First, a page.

“After falling into a deep recession in March, the U.S. economy has begun to recover as it reopens,” Buckberg said. “Auto sales are benefiting from historically low interest rates that make now an attractive time to buy a vehicle for many customers. We expect continued sales recovery as businesses ramp back up, but recognize that the path forward may not be linear, as rising infections in many states may lead to steps backward in the reopening process.”

Ford, meanwhile, reported second-quarter sales declined 33.3% (with retail sales down 14.3%).

Amid the challenges posed by the pandemic, Ford has adjusted its sales strategy.

“Ford, along with its dealer network, made a rapid shift to online and remote sales,” the automaker said in its quarterly sales report. “As a result, Ford retail share grew an estimated full percentage point to 13.3 percent – Ford’s best retail share quarter in five years.”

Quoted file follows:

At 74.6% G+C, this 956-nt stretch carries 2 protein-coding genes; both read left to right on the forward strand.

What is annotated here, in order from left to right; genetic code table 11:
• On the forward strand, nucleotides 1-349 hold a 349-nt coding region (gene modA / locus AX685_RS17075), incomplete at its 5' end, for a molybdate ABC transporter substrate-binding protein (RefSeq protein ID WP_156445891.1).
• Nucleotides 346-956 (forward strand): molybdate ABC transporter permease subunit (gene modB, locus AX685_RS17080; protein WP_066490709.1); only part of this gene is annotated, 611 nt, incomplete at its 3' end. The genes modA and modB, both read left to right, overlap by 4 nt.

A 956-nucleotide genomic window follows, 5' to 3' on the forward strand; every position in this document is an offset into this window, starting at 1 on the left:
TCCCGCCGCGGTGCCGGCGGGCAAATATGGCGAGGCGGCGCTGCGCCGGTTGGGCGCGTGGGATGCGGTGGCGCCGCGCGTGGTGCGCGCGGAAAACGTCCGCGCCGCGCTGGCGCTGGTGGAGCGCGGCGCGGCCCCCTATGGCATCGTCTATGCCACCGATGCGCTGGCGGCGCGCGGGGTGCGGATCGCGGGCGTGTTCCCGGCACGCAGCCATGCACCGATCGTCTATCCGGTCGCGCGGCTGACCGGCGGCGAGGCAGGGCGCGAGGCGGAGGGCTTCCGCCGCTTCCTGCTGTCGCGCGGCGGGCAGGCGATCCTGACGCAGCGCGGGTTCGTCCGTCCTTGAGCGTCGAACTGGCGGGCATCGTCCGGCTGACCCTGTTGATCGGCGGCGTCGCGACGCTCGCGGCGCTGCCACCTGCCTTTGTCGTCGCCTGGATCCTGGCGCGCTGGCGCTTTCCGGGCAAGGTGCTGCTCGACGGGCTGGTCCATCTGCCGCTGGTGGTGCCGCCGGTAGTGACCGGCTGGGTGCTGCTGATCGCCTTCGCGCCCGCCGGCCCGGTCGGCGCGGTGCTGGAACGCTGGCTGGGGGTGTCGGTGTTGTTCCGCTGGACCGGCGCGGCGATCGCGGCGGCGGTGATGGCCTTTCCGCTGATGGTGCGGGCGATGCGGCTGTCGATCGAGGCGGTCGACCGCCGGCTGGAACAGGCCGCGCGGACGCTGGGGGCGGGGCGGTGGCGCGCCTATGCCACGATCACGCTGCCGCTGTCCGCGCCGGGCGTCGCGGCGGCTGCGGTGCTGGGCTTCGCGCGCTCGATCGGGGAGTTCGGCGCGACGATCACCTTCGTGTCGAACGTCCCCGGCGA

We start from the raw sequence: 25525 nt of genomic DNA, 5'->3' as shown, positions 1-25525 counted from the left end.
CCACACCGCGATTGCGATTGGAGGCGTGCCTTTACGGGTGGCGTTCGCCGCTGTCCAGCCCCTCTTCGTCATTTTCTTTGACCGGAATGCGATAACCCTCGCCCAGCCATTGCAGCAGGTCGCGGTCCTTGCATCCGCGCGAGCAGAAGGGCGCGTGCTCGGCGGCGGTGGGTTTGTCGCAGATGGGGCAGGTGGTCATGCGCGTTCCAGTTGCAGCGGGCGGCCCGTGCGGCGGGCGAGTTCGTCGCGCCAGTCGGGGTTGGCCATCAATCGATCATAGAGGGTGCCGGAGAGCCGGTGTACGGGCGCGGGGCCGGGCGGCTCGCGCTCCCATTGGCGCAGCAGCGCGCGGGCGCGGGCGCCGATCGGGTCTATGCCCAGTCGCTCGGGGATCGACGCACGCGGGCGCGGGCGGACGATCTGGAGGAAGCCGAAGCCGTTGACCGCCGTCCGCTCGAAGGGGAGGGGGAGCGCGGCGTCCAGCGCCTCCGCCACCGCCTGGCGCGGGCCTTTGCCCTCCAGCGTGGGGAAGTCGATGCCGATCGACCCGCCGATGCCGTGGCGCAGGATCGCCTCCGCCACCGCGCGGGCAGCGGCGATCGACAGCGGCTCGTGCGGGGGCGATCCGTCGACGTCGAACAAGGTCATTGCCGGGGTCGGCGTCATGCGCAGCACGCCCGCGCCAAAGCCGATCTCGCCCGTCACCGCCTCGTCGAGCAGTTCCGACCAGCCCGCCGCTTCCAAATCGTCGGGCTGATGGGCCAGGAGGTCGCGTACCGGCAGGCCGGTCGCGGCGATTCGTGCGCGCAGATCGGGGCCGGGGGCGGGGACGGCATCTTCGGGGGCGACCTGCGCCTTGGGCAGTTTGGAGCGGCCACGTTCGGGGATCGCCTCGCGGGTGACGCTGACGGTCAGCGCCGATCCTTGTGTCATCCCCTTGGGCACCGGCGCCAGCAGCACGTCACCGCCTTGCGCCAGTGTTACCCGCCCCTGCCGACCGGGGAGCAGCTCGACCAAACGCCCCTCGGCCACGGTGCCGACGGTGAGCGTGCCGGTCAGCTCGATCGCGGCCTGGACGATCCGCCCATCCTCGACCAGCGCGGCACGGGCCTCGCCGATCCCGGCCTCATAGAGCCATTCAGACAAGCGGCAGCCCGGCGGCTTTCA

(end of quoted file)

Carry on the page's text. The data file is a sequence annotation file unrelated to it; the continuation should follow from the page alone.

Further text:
Honda, meanwhile, reported its Q2 sales fell 27.9%, while its June sales fell 15.5%.

“We’ve returned to business with April to June sales stronger than we could have expected, with the pace of recovery accelerating in the second half of the quarter,” said Dave Gardner, executive vice president of auto sales at American Honda Motor Co., Inc. “We’re running a bit lean on inventory, but our dealers have been remarkably nimble in adapting to one of the greatest challenges our industry has ever seen and our production team is working extra days this week to supply our customers.  Now, we anxiously anticipate the arrival of the all-new Acura TLX to bring some real excitement to Acura showrooms.”

Nissan sales plunged 49.5% in the second quarter.

FCA US LLC reported Q2 sales fell 39% year over year.